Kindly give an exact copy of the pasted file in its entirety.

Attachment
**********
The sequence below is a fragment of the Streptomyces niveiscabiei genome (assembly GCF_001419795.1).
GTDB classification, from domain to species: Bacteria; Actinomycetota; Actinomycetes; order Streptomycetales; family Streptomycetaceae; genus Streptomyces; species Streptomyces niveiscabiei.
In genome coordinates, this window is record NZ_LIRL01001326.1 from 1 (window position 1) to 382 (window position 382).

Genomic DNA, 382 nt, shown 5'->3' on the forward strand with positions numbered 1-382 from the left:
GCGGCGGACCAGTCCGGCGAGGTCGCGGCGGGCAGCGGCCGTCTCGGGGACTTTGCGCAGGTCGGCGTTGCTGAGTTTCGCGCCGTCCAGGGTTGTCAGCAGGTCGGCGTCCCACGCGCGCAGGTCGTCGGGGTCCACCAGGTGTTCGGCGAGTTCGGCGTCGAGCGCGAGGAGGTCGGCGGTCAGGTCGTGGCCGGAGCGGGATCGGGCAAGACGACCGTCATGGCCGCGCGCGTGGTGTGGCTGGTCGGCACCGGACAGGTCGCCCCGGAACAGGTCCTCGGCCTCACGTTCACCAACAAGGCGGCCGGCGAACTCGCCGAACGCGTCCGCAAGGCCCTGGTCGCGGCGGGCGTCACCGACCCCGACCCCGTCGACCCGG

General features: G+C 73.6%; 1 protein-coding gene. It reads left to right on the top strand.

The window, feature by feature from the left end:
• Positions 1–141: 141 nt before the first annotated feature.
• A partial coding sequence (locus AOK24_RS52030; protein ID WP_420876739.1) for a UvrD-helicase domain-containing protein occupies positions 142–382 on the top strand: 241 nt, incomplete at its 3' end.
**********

The sequence below is a fragment of the Streptomyces niveiscabiei genome (assembly GCF_001419795.1).
GTDB classification, from domain to species: Bacteria; Actinomycetota; Actinomycetes; order Streptomycetales; family Streptomycetaceae; genus Streptomyces; species Streptomyces niveiscabiei.
In genome coordinates, this window is record NZ_LIRL01001326.1 from 1 (window position 1) to 382 (window position 382).

Genomic DNA, 382 nt, shown 5'->3' on the forward strand with positions numbered 1-382 from the left:
GCGGCGGACCAGTCCGGCGAGGTCGCGGCGGGCAGCGGCCGTCTCGGGGACTTTGCGCAGGTCGGCGTTGCTGAGTTTCGCGCCGTCCAGGGTTGTCAGCAGGTCGGCGTCCCACGCGCGCAGGTCGTCGGGGTCCACCAGGTGTTCGGCGAGTTCGGCGTCGAGCGCGAGGAGGTCGGCGGTCAGGTCGTGGCCGGAGCGGGATCGGGCAAGACGACCGTCATGGCCGCGCGCGTGGTGTGGCTGGTCGGCACCGGACAGGTCGCCCCGGAACAGGTCCTCGGCCTCACGTTCACCAACAAGGCGGCCGGCGAACTCGCCGAACGCGTCCGCAAGGCCCTGGTCGCGGCGGGCGTCACCGACCCCGACCCCGTCGACCCGG

General features: G+C 73.6%; 1 protein-coding gene. It reads left to right on the top strand.

The window, feature by feature from the left end:
• Positions 1–141: 141 nt before the first annotated feature.
• A partial coding sequence (locus AOK24_RS52030; protein ID WP_420876739.1) for a UvrD-helicase domain-containing protein occupies positions 142–382 on the top strand: 241 nt, incomplete at its 3' end.